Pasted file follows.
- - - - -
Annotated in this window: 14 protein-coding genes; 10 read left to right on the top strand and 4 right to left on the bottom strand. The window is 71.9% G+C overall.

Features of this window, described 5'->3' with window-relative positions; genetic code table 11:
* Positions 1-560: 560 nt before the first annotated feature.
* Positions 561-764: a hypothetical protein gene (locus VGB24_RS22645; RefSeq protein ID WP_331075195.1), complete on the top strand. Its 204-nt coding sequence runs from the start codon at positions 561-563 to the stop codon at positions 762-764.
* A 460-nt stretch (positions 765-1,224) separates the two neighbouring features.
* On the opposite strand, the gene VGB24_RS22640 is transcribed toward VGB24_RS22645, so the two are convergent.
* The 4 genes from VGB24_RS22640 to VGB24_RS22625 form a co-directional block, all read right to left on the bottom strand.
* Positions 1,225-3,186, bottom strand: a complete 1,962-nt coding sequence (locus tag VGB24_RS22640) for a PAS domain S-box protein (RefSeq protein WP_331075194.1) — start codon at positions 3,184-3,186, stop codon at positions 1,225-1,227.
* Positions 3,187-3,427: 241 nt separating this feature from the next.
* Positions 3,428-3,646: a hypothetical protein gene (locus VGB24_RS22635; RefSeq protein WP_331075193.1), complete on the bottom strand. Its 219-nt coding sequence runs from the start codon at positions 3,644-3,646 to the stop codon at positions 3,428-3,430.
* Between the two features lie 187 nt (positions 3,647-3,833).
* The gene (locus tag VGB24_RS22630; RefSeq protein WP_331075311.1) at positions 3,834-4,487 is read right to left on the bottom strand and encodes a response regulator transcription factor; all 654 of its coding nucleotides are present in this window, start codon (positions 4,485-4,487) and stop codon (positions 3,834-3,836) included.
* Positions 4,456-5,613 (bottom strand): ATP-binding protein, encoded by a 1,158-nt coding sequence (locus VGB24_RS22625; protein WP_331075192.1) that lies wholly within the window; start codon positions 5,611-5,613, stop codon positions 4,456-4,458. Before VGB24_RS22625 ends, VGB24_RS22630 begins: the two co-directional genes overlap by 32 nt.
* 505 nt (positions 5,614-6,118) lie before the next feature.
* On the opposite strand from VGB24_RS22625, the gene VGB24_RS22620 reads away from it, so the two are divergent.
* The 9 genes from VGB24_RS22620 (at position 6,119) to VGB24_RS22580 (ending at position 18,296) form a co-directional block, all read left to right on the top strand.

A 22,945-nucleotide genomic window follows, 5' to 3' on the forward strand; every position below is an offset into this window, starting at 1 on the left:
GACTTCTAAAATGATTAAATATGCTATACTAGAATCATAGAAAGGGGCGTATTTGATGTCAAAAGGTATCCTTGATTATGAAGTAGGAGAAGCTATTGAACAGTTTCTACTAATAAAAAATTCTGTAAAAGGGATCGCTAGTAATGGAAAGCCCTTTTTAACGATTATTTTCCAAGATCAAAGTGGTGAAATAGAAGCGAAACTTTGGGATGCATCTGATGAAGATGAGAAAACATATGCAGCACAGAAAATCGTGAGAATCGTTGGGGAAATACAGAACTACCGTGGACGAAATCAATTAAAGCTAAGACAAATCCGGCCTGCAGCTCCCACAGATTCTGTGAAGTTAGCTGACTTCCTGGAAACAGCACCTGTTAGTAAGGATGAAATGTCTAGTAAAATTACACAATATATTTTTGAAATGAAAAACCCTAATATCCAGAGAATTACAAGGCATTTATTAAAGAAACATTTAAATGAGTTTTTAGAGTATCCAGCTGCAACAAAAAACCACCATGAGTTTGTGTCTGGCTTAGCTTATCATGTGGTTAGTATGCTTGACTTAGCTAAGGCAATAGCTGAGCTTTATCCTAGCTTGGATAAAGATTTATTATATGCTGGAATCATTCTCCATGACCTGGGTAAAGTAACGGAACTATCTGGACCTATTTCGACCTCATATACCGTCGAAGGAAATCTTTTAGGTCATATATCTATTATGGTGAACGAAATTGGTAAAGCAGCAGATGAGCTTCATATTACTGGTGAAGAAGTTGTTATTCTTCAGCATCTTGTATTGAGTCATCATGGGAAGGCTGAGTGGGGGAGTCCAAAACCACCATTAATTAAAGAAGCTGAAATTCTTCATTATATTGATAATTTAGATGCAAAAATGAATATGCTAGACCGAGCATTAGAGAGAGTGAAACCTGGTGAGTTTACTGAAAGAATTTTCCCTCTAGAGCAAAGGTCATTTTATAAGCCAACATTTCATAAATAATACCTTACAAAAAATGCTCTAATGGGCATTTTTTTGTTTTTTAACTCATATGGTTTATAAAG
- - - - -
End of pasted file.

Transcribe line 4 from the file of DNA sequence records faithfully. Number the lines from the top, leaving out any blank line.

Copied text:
* Positions 561-764: a hypothetical protein gene (locus VGB24_RS22645; RefSeq protein ID WP_331075195.1), complete on the top strand. Its 204-nt coding sequence runs from the start codon at positions 561-563 to the stop codon at positions 762-764.